Taylor, 39, a Fairfax County resident, has 21 years of local experience, makes double the going hourly rate and attended nanny school -- graduating from the American Nanny Plan in Claremont, Calif., two decades ago.

But since losing her job seven months ago -- the single father who employed her was downsizing -- she has had trouble finding another position.

Family and friends have helped her with living expenses, but it is scary, she said, because "I have no safety net."

"This is the worst I've ever seen it," Taylor said. "We're all kind of surprised at how long it's taking" to find work.

Kalan, the mother from Alexandria, describes the luxury of having many candidates to choose from after the birth of son Cooper this spring. She recalls once having to settle for a nanny who did not drive.

Now she expects to hire someone who can not only drive but speak Spanish and English fluently, someone who is good with her newborn and able to engage the two older children.

Kalan's dream nanny is someone who would be "in our yard blowing bubbles with my 4-year-old, helping them set up the kiddie pool, having tea parties with my daughter and playing school. . . . My list of demands is getting a little longer now," she said.

6 comments:

NannyMichelleDE said...

My salary continues to increase and I got a great raise and end of year bonus this year. For the parents that have secure jobs they are not all using the economic recession as an excuse not to give raises or pay well.

If parents want great nannies they still pay well despite the economic recession.

I agree with article that this is not a good time to leave a job and get picky about pet-peeves at a job. We all need to remain humble, work hard, and start saving money if we can.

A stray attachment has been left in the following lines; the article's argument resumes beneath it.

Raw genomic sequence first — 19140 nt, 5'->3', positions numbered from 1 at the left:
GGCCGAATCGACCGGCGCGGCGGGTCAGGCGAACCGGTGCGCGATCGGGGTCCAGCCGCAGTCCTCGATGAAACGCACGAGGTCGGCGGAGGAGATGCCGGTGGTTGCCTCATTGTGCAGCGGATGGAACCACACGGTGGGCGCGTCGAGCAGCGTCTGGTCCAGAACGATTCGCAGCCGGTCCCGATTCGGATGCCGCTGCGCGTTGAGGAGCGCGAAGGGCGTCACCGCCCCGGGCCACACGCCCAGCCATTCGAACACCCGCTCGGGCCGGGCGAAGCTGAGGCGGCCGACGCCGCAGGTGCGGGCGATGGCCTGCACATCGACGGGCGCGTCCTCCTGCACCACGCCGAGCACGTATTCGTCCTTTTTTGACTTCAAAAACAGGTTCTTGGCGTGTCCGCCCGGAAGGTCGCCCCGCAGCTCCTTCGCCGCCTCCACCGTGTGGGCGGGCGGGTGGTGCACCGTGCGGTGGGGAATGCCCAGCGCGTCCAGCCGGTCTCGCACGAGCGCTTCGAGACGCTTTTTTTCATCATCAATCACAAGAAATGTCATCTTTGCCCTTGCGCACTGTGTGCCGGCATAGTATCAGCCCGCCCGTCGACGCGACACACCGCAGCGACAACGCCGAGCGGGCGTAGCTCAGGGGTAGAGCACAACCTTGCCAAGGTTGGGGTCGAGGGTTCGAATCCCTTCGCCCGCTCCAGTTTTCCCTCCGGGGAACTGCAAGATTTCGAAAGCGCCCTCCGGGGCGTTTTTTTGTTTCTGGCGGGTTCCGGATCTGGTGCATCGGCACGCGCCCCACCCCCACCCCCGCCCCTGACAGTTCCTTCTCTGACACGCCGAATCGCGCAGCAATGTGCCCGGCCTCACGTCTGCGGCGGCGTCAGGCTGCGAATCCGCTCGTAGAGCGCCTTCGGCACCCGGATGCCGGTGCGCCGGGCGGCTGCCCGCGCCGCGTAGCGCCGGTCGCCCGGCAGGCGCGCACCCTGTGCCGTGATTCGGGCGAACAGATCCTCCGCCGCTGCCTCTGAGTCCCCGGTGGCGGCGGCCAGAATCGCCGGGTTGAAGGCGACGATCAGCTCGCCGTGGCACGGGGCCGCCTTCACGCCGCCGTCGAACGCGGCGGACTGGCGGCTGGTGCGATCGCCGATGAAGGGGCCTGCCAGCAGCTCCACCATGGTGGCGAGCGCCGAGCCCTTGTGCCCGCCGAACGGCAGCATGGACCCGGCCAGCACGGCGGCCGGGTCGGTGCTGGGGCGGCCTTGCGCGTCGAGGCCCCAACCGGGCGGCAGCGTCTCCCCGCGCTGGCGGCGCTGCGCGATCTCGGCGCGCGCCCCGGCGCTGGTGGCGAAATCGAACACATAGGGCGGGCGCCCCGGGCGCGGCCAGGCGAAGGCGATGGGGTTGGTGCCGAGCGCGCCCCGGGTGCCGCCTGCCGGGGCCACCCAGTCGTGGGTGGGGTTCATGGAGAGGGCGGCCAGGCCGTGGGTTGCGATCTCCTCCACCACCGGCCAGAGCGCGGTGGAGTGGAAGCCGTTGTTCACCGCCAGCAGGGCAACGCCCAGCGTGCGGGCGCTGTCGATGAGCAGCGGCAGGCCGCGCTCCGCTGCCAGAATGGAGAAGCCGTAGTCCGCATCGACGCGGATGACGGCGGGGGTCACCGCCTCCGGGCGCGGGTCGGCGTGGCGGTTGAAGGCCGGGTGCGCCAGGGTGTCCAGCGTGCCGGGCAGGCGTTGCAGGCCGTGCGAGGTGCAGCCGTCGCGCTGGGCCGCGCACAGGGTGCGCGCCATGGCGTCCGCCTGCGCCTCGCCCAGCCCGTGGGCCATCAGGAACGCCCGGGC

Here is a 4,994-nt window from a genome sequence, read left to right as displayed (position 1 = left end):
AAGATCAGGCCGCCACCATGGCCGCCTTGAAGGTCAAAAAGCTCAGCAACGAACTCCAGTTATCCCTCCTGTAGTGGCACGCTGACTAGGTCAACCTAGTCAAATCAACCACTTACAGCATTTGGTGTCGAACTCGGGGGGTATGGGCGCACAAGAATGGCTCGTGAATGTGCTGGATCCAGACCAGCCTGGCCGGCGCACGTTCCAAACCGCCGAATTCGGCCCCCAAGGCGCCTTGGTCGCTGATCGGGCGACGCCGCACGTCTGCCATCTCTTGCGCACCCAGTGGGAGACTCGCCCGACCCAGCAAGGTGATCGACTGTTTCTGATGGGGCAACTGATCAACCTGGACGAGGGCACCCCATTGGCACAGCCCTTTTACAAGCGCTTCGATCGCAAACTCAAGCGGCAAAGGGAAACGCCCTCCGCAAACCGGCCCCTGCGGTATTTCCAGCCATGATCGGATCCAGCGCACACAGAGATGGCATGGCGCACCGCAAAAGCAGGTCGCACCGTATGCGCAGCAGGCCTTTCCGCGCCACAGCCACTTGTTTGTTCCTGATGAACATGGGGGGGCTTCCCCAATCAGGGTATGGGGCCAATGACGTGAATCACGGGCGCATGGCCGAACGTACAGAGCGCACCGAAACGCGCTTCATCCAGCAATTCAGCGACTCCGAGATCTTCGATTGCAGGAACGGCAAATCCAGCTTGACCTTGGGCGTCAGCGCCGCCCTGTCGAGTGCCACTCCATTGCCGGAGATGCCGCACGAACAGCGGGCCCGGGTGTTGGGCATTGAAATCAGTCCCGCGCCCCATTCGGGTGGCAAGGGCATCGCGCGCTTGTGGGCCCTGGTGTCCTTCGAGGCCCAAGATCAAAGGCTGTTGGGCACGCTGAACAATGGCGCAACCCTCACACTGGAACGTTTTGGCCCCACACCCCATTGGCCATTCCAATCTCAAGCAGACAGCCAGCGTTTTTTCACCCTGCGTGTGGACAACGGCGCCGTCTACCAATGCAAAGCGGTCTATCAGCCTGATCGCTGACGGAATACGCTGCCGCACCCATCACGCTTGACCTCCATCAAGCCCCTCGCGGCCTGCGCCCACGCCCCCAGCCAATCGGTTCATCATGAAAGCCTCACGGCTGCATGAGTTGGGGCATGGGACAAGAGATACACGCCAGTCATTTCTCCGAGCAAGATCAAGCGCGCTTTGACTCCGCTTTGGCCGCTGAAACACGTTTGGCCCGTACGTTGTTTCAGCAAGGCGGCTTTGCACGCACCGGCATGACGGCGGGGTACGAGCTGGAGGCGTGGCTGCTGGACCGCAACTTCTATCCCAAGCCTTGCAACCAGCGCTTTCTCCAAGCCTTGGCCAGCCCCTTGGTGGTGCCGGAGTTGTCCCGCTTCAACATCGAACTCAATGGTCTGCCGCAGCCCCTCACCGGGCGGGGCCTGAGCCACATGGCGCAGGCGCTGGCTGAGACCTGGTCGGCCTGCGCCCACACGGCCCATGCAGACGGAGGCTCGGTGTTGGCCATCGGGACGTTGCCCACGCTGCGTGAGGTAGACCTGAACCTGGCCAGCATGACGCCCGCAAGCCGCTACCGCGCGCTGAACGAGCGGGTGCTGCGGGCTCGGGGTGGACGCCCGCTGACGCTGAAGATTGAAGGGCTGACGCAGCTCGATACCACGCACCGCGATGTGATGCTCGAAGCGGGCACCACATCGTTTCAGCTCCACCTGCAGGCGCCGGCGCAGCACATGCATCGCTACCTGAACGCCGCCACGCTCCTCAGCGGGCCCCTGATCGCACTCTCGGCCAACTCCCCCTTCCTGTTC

But, it isn't all gloom and doom. I work hard, so do my employer parents, and they compensate me well for my hard work. They are being much more than fair.

If parents want to keep a nanny they need to compensate them well just like always.

But nannies should keep reading articles like this to remind us to save and work hard to keep our jobs and prepare in case our employers lose thiers.

Anonymous said...

It is really sad so many unemployed. But parents looking for jobs can't lay off their caregivers.

Anonymous said...

Sadly this article is what I am experiencing to the tee. I've tried so hard to build my knowledge in childcare and become one of the best nannies. It's extremly frustrating that the economy has taken the nanny profession back 10+ years once again.

Anonymous said...

Well parents should not fire nannies too quickly after losing jobs. To really search full time for a nanny job parents need caregivers watching their children. The American economy needs mothers and fathers working. Most of my friends still have their jobs, most haven't even worked less hours, even when the parents have had to find new jobs. So, just keep saving and be thankful everyday you can work.